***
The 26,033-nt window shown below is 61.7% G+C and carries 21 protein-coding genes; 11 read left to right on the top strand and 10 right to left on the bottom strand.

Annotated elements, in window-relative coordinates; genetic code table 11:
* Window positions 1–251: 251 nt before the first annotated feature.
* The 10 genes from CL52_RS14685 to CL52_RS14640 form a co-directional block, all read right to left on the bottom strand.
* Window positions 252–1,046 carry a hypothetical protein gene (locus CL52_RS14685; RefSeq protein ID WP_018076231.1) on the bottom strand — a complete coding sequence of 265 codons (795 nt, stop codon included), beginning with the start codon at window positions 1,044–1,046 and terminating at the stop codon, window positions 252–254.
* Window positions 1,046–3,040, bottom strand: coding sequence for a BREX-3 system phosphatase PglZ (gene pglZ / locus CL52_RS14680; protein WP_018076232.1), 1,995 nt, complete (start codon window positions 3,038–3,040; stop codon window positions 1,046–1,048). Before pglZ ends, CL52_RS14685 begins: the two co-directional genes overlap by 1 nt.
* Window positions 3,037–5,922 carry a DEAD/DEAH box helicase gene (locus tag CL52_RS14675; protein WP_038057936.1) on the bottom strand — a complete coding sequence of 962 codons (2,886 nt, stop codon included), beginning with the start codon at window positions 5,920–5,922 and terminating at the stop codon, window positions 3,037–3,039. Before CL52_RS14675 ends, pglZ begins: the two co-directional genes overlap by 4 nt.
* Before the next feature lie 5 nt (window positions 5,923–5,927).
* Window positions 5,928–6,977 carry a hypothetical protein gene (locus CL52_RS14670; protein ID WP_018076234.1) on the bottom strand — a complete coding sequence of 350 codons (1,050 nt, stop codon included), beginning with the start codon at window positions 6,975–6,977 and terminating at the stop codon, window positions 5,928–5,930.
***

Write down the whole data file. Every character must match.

The 26,033-nt window shown below is 61.7% G+C and carries 21 protein-coding genes; 11 read left to right on the top strand and 10 right to left on the bottom strand.

Annotated elements, in window-relative coordinates; genetic code table 11:
* Window positions 1–251: 251 nt before the first annotated feature.
* The 10 genes from CL52_RS14685 to CL52_RS14640 form a co-directional block, all read right to left on the bottom strand.
* Window positions 252–1,046 carry a hypothetical protein gene (locus CL52_RS14685; RefSeq protein ID WP_018076231.1) on the bottom strand — a complete coding sequence of 265 codons (795 nt, stop codon included), beginning with the start codon at window positions 1,044–1,046 and terminating at the stop codon, window positions 252–254.
* Window positions 1,046–3,040, bottom strand: coding sequence for a BREX-3 system phosphatase PglZ (gene pglZ / locus CL52_RS14680; protein WP_018076232.1), 1,995 nt, complete (start codon window positions 3,038–3,040; stop codon window positions 1,046–1,048). Before pglZ ends, CL52_RS14685 begins: the two co-directional genes overlap by 1 nt.
* Window positions 3,037–5,922 carry a DEAD/DEAH box helicase gene (locus tag CL52_RS14675; protein WP_038057936.1) on the bottom strand — a complete coding sequence of 962 codons (2,886 nt, stop codon included), beginning with the start codon at window positions 5,920–5,922 and terminating at the stop codon, window positions 3,037–3,039. Before CL52_RS14675 ends, pglZ begins: the two co-directional genes overlap by 4 nt.
* Before the next feature lie 5 nt (window positions 5,923–5,927).
* Window positions 5,928–6,977 carry a hypothetical protein gene (locus CL52_RS14670; protein ID WP_018076234.1) on the bottom strand — a complete coding sequence of 350 codons (1,050 nt, stop codon included), beginning with the start codon at window positions 6,975–6,977 and terminating at the stop codon, window positions 5,928–5,930.